Zipf on language change/structure

Matt Shibatani matt at RICE.EDU
Wed Nov 20 16:11:24 UTC 2002

Hi folks,

     In connection to the recent posting by Bill Croft and the recent
interest in a usage-based explanation of language change-frequency inter
alia (Bybee and Hopper 2001)-I would like to know how Zipf's early work on
frequency and language structure has been (re)assessed, if at all. I know
Jack Hawkins is trying to formalize Zipf's insights and to connect them with
the processing theory. We also recall Haiman's (1983) utilization of Zipf's
economic motivation in his discussion of reflexives/middles and reciprocals.

   The following is the quote from the relevant sections from Zipf, G.


Matt Shibatani

"In view of the evidence of the stream of speech we may say that the length
of a word tends to bear an inverse relationship to its relative frequency;
and in view of the influence of high frequency on the shortenings from
truncation and from durable and temporary abbreviatory substitution, it
seems a plausible deduction that, as the relative frequency of a word
increases, it tends to diminish in magnitude. This tendency of a decreasing
magnitude to result from an increase in relative frequency, maybe
tentatively named the Law of Abbreviation." (38)

   "The law of abbreviation seems to reflect on the one hand an impulse in
language toward the maintenance of an equilibrium between length and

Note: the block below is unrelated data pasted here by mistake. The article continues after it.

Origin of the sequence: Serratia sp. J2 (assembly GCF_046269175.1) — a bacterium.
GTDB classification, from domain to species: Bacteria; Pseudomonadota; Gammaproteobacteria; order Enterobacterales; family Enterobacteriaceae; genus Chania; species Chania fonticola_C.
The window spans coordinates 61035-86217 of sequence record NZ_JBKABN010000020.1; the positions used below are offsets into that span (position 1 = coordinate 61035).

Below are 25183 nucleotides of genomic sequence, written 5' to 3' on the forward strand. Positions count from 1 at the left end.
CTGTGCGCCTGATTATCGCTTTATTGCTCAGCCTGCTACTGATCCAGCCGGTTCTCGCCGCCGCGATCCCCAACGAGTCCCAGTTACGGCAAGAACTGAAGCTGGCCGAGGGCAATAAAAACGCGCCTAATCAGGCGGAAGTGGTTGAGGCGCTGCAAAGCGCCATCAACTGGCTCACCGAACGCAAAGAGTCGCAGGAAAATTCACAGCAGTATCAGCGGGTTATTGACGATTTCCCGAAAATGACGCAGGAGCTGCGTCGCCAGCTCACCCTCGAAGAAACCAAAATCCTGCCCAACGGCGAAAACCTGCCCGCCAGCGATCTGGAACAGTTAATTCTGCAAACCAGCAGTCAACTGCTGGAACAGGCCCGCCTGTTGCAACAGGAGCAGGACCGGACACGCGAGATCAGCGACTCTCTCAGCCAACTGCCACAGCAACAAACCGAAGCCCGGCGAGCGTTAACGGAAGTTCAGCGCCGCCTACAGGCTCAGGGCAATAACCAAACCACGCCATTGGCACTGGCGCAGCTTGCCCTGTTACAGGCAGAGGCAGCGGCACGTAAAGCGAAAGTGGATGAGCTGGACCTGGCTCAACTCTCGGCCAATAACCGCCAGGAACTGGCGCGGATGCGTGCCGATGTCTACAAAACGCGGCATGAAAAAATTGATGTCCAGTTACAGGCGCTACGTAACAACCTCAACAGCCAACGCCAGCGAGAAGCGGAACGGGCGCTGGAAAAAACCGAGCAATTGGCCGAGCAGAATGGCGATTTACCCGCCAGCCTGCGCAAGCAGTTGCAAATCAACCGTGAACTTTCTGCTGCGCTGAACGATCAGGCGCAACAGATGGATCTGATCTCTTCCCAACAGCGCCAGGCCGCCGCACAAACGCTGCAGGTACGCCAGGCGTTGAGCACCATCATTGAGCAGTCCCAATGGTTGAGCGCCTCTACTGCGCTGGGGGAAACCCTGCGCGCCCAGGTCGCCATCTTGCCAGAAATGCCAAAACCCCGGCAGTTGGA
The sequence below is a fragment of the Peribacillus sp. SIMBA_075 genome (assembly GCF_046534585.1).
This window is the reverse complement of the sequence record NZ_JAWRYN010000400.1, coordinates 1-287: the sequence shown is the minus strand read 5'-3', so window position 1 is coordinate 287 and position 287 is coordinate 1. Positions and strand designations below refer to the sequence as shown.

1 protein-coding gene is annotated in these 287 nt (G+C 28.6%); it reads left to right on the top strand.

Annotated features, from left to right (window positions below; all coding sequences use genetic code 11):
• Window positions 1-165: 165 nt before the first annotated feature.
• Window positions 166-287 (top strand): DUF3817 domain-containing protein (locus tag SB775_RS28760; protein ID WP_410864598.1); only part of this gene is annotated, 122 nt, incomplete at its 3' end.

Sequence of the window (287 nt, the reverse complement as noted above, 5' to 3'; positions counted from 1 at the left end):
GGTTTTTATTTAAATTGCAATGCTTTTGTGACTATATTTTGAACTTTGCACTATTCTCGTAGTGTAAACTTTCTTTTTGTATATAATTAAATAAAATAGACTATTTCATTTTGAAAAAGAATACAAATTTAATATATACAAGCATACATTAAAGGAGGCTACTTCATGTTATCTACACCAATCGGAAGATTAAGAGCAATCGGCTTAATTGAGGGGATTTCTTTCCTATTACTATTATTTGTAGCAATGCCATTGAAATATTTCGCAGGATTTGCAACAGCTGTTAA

frequency, and on the other hand an underlying law of economy as the causa
causans of this impulse toward equilibrium." (38)

    "The magnitude of complexity of speech-configuration which bears an

inverse (not necessarily proportionate) relationship to its relative

reflects also in an inverse (not necessarily proportionate) way the extent

which  the category is familiar in common usage." (272)

"The degree of distinctness of meaning.seem[s] to bear an inverse
relationship to

F[requency] and C[rystalization] [of the configuration]."  (157)

"the minimal degree of complexity necessary for comprehensible speech

  between persons reflects the degree of unusualness (in their group) of the

 experiences spoken of, or, somewhat more precisely stated, the unusualness

 of speech about those experiences." (273)

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